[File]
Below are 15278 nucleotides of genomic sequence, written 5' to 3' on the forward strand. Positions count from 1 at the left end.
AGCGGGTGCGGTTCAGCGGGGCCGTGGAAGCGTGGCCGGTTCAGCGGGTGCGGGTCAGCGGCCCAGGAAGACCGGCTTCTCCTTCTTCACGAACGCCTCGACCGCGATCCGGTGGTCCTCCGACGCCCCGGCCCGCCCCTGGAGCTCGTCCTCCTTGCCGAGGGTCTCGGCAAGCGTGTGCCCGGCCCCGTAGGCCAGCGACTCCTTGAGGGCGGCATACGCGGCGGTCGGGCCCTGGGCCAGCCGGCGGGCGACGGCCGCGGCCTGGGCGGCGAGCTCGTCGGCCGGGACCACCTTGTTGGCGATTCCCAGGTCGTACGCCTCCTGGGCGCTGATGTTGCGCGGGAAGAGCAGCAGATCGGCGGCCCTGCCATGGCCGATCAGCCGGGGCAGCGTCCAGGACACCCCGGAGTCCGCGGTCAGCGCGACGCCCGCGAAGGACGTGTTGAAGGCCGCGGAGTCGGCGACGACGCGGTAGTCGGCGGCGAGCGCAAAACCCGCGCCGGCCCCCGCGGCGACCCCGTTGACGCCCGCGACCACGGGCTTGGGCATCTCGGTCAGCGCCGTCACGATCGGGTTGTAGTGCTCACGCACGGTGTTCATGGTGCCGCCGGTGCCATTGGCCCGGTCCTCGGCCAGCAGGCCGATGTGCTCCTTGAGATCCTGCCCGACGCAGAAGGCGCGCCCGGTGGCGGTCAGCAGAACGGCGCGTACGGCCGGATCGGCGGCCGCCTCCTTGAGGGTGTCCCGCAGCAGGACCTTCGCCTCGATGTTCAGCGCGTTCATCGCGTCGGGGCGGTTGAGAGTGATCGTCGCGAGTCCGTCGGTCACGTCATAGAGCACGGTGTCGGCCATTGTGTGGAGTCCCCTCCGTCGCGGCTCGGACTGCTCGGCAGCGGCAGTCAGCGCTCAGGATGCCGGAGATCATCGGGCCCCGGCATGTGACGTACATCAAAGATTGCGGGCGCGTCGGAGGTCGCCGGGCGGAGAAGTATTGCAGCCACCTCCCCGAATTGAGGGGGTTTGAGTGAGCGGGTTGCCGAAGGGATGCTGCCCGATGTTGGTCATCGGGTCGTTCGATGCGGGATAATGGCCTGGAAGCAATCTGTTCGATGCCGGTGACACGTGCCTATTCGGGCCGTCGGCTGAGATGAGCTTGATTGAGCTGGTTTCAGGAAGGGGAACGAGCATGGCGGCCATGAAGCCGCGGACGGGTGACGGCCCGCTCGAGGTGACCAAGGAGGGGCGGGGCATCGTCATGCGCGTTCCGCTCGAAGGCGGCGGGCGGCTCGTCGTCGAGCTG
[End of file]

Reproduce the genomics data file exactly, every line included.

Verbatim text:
Below are 15278 nucleotides of genomic sequence, written 5' to 3' on the forward strand. Positions count from 1 at the left end.
AGCGGGTGCGGTTCAGCGGGGCCGTGGAAGCGTGGCCGGTTCAGCGGGTGCGGGTCAGCGGCCCAGGAAGACCGGCTTCTCCTTCTTCACGAACGCCTCGACCGCGATCCGGTGGTCCTCCGACGCCCCGGCCCGCCCCTGGAGCTCGTCCTCCTTGCCGAGGGTCTCGGCAAGCGTGTGCCCGGCCCCGTAGGCCAGCGACTCCTTGAGGGCGGCATACGCGGCGGTCGGGCCCTGGGCCAGCCGGCGGGCGACGGCCGCGGCCTGGGCGGCGAGCTCGTCGGCCGGGACCACCTTGTTGGCGATTCCCAGGTCGTACGCCTCCTGGGCGCTGATGTTGCGCGGGAAGAGCAGCAGATCGGCGGCCCTGCCATGGCCGATCAGCCGGGGCAGCGTCCAGGACACCCCGGAGTCCGCGGTCAGCGCGACGCCCGCGAAGGACGTGTTGAAGGCCGCGGAGTCGGCGACGACGCGGTAGTCGGCGGCGAGCGCAAAACCCGCGCCGGCCCCCGCGGCGACCCCGTTGACGCCCGCGACCACGGGCTTGGGCATCTCGGTCAGCGCCGTCACGATCGGGTTGTAGTGCTCACGCACGGTGTTCATGGTGCCGCCGGTGCCATTGGCCCGGTCCTCGGCCAGCAGGCCGATGTGCTCCTTGAGATCCTGCCCGACGCAGAAGGCGCGCCCGGTGGCGGTCAGCAGAACGGCGCGTACGGCCGGATCGGCGGCCGCCTCCTTGAGGGTGTCCCGCAGCAGGACCTTCGCCTCGATGTTCAGCGCGTTCATCGCGTCGGGGCGGTTGAGAGTGATCGTCGCGAGTCCGTCGGTCACGTCATAGAGCACGGTGTCGGCCATTGTGTGGAGTCCCCTCCGTCGCGGCTCGGACTGCTCGGCAGCGGCAGTCAGCGCTCAGGATGCCGGAGATCATCGGGCCCCGGCATGTGACGTACATCAAAGATTGCGGGCGCGTCGGAGGTCGCCGGGCGGAGAAGTATTGCAGCCACCTCCCCGAATTGAGGGGGTTTGAGTGAGCGGGTTGCCGAAGGGATGCTGCCCGATGTTGGTCATCGGGTCGTTCGATGCGGGATAATGGCCTGGAAGCAATCTGTTCGATGCCGGTGACACGTGCCTATTCGGGCCGTCGGCTGAGATGAGCTTGATTGAGCTGGTTTCAGGAAGGGGAACGAGCATGGCGGCCATGAAGCCGCGGACGGGTGACGGCCCGCTCGAGGTGACCAAGGAGGGGCGGGGCATCGTCATGCGCGTTCCGCTCGAAGGCGGCGGGCGGCTCGTCGTCGAGCTG